I’ve been getting my poetry chapbook ready for publication and planning my launch party. In addition, I’ve been writing poetry in little pieces. A second chapbook is starting to look possible.

Finally, I’ve been traveling. I went to see my parents at Gettysburg for a long weekend around the first of July, and then almost immediately went to Florida with a friend to pick up a 1981 Westfalia. Seeing as how I know how to drive stick and all (I consider this one of my superpowers, along with scary grammar skills and making a perfectly balanced dipping sauce for Vietnamese summer rolls).

My hero in the romance I’m writing is Alaric I, the famous Visigothic general. I’ve been thinking a lot about how you see a landscape differently if you have to use that landscape to stay alive—and keep your soldiers alive. High ground is important. Stay away from narrow ravines. You’ve got nothing if you don’t have a baggage train. Gettysburg was a great canvas on which to paint a battle; it really had a lot of clear examples of terrain used to best and worst advantage.

(For example, in Pickett’s Charge, the terrain the rebels ran up was very slightly uphill, culminating in a stone wall right under the cannons that funneled the troops into a deadly point. Looking at the terrain—and with the benefit of hindsight—it’s easy to see why it was so disastrous).

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Me and the Wheelness.

Florida was beautiful after that. There was so much amazing seafood—the oysters abounded. I spent time by the pool and the beach. I wrote my romance novel and taught my friend to drive stick. We lay awake at night and traded secrets and dreams. I even got some poolside yoga in.

Now I’m back in Bushwick, trying to get back into a rhythm. I’ve got another trip planned for the beginning of August, and it already feels too close. I’m trying to take things one day at a time and not feel overwhelmed. There’s always too much to do and it’s a lie that summer days are long. They’re never long enough.

Kickstarter Campaign and #CollectionofFlaws Twitter Project

I’m really excited to announce the launch of my first Kickstarter campaign! This is my first one, you guys. I hope I did it right.

In case you’re wondering, the video still is me with one of my prizes–the breakup-themed adult coloring book “Have a Nice Life, Asshole” by Creative Collective Design. I’m thrilled to be partnering with them!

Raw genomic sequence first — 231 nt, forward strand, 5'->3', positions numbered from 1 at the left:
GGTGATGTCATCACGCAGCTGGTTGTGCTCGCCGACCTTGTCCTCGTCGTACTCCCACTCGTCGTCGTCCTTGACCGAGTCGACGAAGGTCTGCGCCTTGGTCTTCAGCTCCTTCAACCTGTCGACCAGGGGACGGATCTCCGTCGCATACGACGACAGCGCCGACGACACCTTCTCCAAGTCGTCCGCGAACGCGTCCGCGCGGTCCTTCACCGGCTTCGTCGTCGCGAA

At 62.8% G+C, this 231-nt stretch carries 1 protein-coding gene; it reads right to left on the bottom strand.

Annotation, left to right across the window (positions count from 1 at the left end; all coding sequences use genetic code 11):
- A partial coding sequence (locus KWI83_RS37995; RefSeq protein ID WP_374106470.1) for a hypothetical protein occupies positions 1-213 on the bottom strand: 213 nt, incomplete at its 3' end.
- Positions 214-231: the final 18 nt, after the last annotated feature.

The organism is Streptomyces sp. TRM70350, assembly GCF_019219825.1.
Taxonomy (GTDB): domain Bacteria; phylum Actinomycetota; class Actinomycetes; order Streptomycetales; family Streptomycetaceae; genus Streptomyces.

I really believe in this project. I think breakup poetry is kind of a difficult subject; there is a lot of the bad, the cheesy, and the funny out there, but breakups are pretty much universal. Most of us have been through at least one. Most relationships don’t end in forever. We’ve all needed really good poetry that speaks to that pain at one point or another.

I’m dedicated to bringing this book to a wider audience—and that’s where the money would go. If you’re into it and feel like you want to contribute, your help will be wildly appreciated!

Also, to get the word out (and to just shower the Interwebz with words, which is what I live to do), I am going to be running a Twitter project. To whit: one line from the book per day, from now until the end of the Kickstarter. So if you want to get a daily dose, the hashtag is #CollectionofFlaws (also #Breakuppoetry). Come get it at my Twitter feed.

Have You Pre-Ordered My Chapbook Yet?

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Cover art by Emily Lubanko

Collection of Flaws in a Black Dress is a Gut-Punch of a First Chapbook

Poet and author Jenny Williamson is pleased to announce that her debut chapbook, Collection of Flaws in a Black Dress, will be coming out in May with Finishing Line Press. It is currently available for preorder here.

“I write obsessively about love and loss,” Williamson says. “I didn’t intend for the theme to go in this direction, but when I looked back at the body of my work over the past year, there was a definite common thread. There’s also a sense of grief, like I’m mourning my own death before it happens.”

Her debut chapbook could be said to be a map of emotional apocalypse, charting a course from epic first-sight to the inevitable heat death of the universe and finally, new hope. Mostly free-form, the language shows a clear sense of musicality and rhythm, with imagery that is frequently as brutal as it is beautiful.

From the chapbook:

Trepanation

When I woke they’d put a doorway
in my skull
round as a bone moon.

The ghosts gnawed through me, trailing
a terrible howling.

It was not painful. Quite the opposite,
this hole in the hull of my ship
rimmed with stars–

I could no longer tell where I ended
and the sky began.

About the Author:

Jenny Williamson writes primarily about sex and death. She is published in journals including East Coast Literary Review, Burningwood Literary Journal, and Vox Poetica. She is also an actress and fiction writer, and currently lives in Brooklyn. This is not her last chapbook.

Collection of Flaws in a Black Dress is available for preorder from Finishing Line Press here.